Markets slump as coronavirus spreads around globe
Iseq falls 1.18% as sharp downward trend continues and big economies issue warnings
Indices across Europe initially showed signs of stabilising but the downward trend has continued. Photograph: Daniel Sorabji/AFP/Getty
US stocks and bond yields plummeted on Tuesday as new evidence emerged about the coronavirus’s spread, and the US, Japan and Italy issued warnings on the impact of the outbreak.
Wall Street’s sell-off picked up steam in afternoon trading after a warning by the Centers for Disease Control and Prevention that the US must prepare for the “inevitable” spread of the coronavirus.
The S&P 500 was down 2.4 per cent, a day after it dropped 3.4 per cent in its biggest slide since trade tensions rattled markets in February 2018. Wall Street’s favourite fear gauge – the Vix volatility index – soared 19 per cent to 29.
Dublin followed other markets lower on rising concerns over Covid-19 with AIB and Bank of Ireland shares particularly weak, as both fell more than 4 per cent.
Widely followed trading strategies that call for investors to sell stocks when volatility jumps intensified the downturn, said Michael Mullaney, director of global markets research for Boston Partners. “They take the escalator up but they take the elevator down when ‘vol’ spikes ... It’s vicious cycle until the Vix goes down.”
As stocks dropped, investors flocked to haven investments. The yield on the benchmark 10-year US Treasury bond fell to a record low of 1.31 per cent, while gold rose 1 per cent.
European markets fell earlier, with the Stoxx Europe 600 index losing 1.8 per cent, bringing its declines this week to more than 5.5 per cent. Stocks in Italy, the European country hit hardest with 322 confirmed infections and 10 dead, closed down 1.4 per cent, extending losses this week to 6.5 per cent. London’s Ftse 100 fell to its lowest level since February 2019 as it slid 2.1 per cent.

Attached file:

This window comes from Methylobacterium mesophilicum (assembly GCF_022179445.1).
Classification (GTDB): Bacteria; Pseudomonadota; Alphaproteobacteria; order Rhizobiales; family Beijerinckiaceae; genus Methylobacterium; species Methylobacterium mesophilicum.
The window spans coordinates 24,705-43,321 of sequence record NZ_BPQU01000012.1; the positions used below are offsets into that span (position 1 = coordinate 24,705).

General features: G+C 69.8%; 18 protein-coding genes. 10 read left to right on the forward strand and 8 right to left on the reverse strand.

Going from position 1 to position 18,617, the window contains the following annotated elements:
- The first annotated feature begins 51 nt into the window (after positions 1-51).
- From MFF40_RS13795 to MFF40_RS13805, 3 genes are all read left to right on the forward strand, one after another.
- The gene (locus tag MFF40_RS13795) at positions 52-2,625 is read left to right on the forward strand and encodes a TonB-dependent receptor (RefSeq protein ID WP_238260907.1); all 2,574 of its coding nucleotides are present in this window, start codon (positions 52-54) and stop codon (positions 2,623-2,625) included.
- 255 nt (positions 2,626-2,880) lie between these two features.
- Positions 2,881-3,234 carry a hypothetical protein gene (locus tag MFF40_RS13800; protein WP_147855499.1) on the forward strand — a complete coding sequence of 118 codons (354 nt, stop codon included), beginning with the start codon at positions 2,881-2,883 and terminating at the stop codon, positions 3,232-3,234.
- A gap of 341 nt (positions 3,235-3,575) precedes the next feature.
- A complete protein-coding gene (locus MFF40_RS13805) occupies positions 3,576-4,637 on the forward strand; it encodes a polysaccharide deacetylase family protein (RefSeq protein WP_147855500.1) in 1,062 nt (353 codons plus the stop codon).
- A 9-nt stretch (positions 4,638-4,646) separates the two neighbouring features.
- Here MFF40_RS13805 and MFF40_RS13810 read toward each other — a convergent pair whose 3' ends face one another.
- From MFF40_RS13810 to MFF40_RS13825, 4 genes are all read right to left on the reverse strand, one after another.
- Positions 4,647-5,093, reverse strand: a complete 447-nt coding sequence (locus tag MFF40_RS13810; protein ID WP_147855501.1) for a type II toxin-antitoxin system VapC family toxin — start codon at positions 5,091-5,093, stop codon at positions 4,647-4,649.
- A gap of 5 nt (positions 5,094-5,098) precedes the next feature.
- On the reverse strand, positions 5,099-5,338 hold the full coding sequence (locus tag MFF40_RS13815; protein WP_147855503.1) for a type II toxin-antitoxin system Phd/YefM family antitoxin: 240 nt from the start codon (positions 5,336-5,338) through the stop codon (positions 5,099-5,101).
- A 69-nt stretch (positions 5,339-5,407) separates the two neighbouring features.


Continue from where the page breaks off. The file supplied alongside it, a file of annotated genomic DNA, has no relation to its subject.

The declines came amid concerns over the disruption caused by the coronavirus, which has infected more than 80,000 and resulted in over 2,700 deaths worldwide. The health crisis has led to restrictions on how companies operate amid a breakdown of global supply chains.
Alex Azar, US secretary of health and human services, said the US needed to build up its stockpile of protective gear for healthcare workers. “We cannot hermetically seal off the United States to a virus, and we need to be realistic about that,” he said.
Michael Arone, chief investment strategist at State Street Global Advisors, said investors increasingly believed the Federal Reserve would step in to shore up the US economy and fend off any negative impact on growth and earnings.
“Investors believe that [the coronavirus] has accelerated the Fed’s willingness to act,” he said. “History proves that central banks will often come in to help support markets at times of stress.”
The odds of a quarter-point reduction in the US central bank’s main policy rate at its June meeting have nearly doubled in the past month to 47 per cent, according to data compiled by the CME Group.
Japan had earlier urged companies to adopt remote working, stagger shifts and hold online meetings to reduce the spread of the illness. An expert government panel said there had been 146 infections confirmed in more than 16 different prefectures, excluding cases from an infected cruise ship and Japanese evacuees from China.
“We are at the crossroads,” Shigeru Omi, head of the Japan Community Health Care Organization, said at a press briefing. “Local transmission is already going on.”
Prime minister Shinzo Abe asked companies to adopt the new strategy after his cabinet on Tuesday approved an antivirus plan.
Italy warned that the EU should offer flexibility on its budget targets should the coronavirus outbreak in its industrialised northern regions have a prolonged impact on an economy already teetering on edge of a recession. The majority of cases were clustered in Lombardy and Veneto, regions that together make up a third of output for the euro zone’s third-largest economy and about half of its exports. – Copyright The Financial Times Limited 2020